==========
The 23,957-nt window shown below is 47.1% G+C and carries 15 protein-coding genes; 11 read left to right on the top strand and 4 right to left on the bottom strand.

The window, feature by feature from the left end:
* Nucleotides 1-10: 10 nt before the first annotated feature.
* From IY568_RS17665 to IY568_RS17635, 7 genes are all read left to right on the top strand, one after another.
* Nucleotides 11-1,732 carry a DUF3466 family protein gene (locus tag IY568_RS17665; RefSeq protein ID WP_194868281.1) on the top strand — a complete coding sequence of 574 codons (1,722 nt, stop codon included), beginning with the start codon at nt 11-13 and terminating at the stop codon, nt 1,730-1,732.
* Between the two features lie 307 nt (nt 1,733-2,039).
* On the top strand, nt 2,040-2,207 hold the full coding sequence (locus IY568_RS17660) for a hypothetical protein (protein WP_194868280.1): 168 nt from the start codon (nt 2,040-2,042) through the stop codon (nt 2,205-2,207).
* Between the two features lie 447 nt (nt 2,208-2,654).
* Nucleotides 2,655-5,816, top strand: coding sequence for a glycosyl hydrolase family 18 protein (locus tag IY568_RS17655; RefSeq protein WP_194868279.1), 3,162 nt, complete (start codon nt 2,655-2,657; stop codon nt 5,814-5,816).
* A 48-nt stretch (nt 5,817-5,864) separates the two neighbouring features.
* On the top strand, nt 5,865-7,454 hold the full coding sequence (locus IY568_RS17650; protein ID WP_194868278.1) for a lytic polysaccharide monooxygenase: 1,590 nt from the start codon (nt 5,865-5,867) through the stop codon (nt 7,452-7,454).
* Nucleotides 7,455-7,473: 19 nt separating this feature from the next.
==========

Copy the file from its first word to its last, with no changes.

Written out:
The 23,957-nt window shown below is 47.1% G+C and carries 15 protein-coding genes; 11 read left to right on the top strand and 4 right to left on the bottom strand.

The window, feature by feature from the left end:
* Nucleotides 1-10: 10 nt before the first annotated feature.
* From IY568_RS17665 to IY568_RS17635, 7 genes are all read left to right on the top strand, one after another.
* Nucleotides 11-1,732 carry a DUF3466 family protein gene (locus tag IY568_RS17665; RefSeq protein ID WP_194868281.1) on the top strand — a complete coding sequence of 574 codons (1,722 nt, stop codon included), beginning with the start codon at nt 11-13 and terminating at the stop codon, nt 1,730-1,732.
* Between the two features lie 307 nt (nt 1,733-2,039).
* On the top strand, nt 2,040-2,207 hold the full coding sequence (locus IY568_RS17660) for a hypothetical protein (protein WP_194868280.1): 168 nt from the start codon (nt 2,040-2,042) through the stop codon (nt 2,205-2,207).
* Between the two features lie 447 nt (nt 2,208-2,654).
* Nucleotides 2,655-5,816, top strand: coding sequence for a glycosyl hydrolase family 18 protein (locus tag IY568_RS17655; RefSeq protein WP_194868279.1), 3,162 nt, complete (start codon nt 2,655-2,657; stop codon nt 5,814-5,816).
* A 48-nt stretch (nt 5,817-5,864) separates the two neighbouring features.
* On the top strand, nt 5,865-7,454 hold the full coding sequence (locus IY568_RS17650; protein ID WP_194868278.1) for a lytic polysaccharide monooxygenase: 1,590 nt from the start codon (nt 5,865-5,867) through the stop codon (nt 7,452-7,454).
* Nucleotides 7,455-7,473: 19 nt separating this feature from the next.